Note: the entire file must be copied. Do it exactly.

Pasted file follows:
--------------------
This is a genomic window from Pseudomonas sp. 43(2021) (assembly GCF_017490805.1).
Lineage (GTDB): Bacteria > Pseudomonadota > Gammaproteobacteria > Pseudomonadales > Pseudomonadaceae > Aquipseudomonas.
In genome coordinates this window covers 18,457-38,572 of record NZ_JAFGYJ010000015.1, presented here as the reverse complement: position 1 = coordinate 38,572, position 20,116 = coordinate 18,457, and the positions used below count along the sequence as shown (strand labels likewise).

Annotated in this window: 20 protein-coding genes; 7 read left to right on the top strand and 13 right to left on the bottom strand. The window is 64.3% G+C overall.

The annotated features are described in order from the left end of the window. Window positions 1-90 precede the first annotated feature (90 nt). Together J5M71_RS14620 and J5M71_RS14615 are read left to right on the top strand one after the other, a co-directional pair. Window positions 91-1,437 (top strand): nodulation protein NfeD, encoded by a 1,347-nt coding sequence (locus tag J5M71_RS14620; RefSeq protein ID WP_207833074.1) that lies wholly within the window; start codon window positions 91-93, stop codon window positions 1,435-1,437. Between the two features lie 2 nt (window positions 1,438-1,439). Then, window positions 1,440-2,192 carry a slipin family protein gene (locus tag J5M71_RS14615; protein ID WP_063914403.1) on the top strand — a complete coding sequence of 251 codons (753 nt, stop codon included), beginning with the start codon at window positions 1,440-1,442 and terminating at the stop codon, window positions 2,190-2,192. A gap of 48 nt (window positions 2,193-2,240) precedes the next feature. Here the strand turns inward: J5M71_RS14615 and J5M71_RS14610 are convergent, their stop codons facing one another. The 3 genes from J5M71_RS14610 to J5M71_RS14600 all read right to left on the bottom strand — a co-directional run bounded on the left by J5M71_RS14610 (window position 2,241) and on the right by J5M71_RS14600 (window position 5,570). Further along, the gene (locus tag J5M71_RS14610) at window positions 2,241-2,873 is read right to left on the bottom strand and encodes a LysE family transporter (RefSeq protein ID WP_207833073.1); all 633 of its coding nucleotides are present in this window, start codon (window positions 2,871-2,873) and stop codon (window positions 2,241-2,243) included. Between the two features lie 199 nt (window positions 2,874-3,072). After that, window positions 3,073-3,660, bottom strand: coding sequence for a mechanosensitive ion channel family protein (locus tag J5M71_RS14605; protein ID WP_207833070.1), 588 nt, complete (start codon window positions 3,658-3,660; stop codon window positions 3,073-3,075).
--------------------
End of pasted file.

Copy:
This is a genomic window from Pseudomonas sp. 43(2021) (assembly GCF_017490805.1).
Lineage (GTDB): Bacteria > Pseudomonadota > Gammaproteobacteria > Pseudomonadales > Pseudomonadaceae > Aquipseudomonas.
In genome coordinates this window covers 18,457-38,572 of record NZ_JAFGYJ010000015.1, presented here as the reverse complement: position 1 = coordinate 38,572, position 20,116 = coordinate 18,457, and the positions used below count along the sequence as shown (strand labels likewise).

Annotated in this window: 20 protein-coding genes; 7 read left to right on the top strand and 13 right to left on the bottom strand. The window is 64.3% G+C overall.

The annotated features are described in order from the left end of the window. Window positions 1-90 precede the first annotated feature (90 nt). Together J5M71_RS14620 and J5M71_RS14615 are read left to right on the top strand one after the other, a co-directional pair. Window positions 91-1,437 (top strand): nodulation protein NfeD, encoded by a 1,347-nt coding sequence (locus tag J5M71_RS14620; RefSeq protein ID WP_207833074.1) that lies wholly within the window; start codon window positions 91-93, stop codon window positions 1,435-1,437. Between the two features lie 2 nt (window positions 1,438-1,439). Then, window positions 1,440-2,192 carry a slipin family protein gene (locus tag J5M71_RS14615; protein ID WP_063914403.1) on the top strand — a complete coding sequence of 251 codons (753 nt, stop codon included), beginning with the start codon at window positions 1,440-1,442 and terminating at the stop codon, window positions 2,190-2,192. A gap of 48 nt (window positions 2,193-2,240) precedes the next feature. Here the strand turns inward: J5M71_RS14615 and J5M71_RS14610 are convergent, their stop codons facing one another. The 3 genes from J5M71_RS14610 to J5M71_RS14600 all read right to left on the bottom strand — a co-directional run bounded on the left by J5M71_RS14610 (window position 2,241) and on the right by J5M71_RS14600 (window position 5,570). Further along, the gene (locus tag J5M71_RS14610) at window positions 2,241-2,873 is read right to left on the bottom strand and encodes a LysE family transporter (RefSeq protein ID WP_207833073.1); all 633 of its coding nucleotides are present in this window, start codon (window positions 2,871-2,873) and stop codon (window positions 2,241-2,243) included. Between the two features lie 199 nt (window positions 2,874-3,072). After that, window positions 3,073-3,660, bottom strand: coding sequence for a mechanosensitive ion channel family protein (locus tag J5M71_RS14605; protein ID WP_207833070.1), 588 nt, complete (start codon window positions 3,658-3,660; stop codon window positions 3,073-3,075).